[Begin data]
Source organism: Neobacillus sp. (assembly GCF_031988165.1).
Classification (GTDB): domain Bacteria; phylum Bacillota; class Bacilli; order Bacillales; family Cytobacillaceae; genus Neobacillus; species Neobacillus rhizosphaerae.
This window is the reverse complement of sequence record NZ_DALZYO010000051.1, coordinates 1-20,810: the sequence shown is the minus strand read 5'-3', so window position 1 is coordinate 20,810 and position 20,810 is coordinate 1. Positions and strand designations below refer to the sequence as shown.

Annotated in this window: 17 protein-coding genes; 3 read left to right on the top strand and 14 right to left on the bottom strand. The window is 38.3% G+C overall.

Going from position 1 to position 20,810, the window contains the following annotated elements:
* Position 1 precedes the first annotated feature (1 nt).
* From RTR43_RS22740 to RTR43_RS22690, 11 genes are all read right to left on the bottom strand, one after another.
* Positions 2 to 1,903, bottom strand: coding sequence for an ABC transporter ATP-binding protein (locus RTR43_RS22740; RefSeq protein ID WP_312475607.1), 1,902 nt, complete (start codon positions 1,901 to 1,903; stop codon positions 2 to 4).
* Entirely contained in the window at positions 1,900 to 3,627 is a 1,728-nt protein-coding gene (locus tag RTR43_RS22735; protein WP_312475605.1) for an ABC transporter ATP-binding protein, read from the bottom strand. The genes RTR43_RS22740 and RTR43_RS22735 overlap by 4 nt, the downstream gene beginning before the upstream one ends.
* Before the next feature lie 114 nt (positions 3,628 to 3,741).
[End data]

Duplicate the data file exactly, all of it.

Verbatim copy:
Source organism: Neobacillus sp. (assembly GCF_031988165.1).
Classification (GTDB): domain Bacteria; phylum Bacillota; class Bacilli; order Bacillales; family Cytobacillaceae; genus Neobacillus; species Neobacillus rhizosphaerae.
This window is the reverse complement of sequence record NZ_DALZYO010000051.1, coordinates 1-20,810: the sequence shown is the minus strand read 5'-3', so window position 1 is coordinate 20,810 and position 20,810 is coordinate 1. Positions and strand designations below refer to the sequence as shown.

Annotated in this window: 17 protein-coding genes; 3 read left to right on the top strand and 14 right to left on the bottom strand. The window is 38.3% G+C overall.

Going from position 1 to position 20,810, the window contains the following annotated elements:
* Position 1 precedes the first annotated feature (1 nt).
* From RTR43_RS22740 to RTR43_RS22690, 11 genes are all read right to left on the bottom strand, one after another.
* Positions 2 to 1,903, bottom strand: coding sequence for an ABC transporter ATP-binding protein (locus RTR43_RS22740; RefSeq protein ID WP_312475607.1), 1,902 nt, complete (start codon positions 1,901 to 1,903; stop codon positions 2 to 4).
* Entirely contained in the window at positions 1,900 to 3,627 is a 1,728-nt protein-coding gene (locus tag RTR43_RS22735; protein WP_312475605.1) for an ABC transporter ATP-binding protein, read from the bottom strand. The genes RTR43_RS22740 and RTR43_RS22735 overlap by 4 nt, the downstream gene beginning before the upstream one ends.
* Before the next feature lie 114 nt (positions 3,628 to 3,741).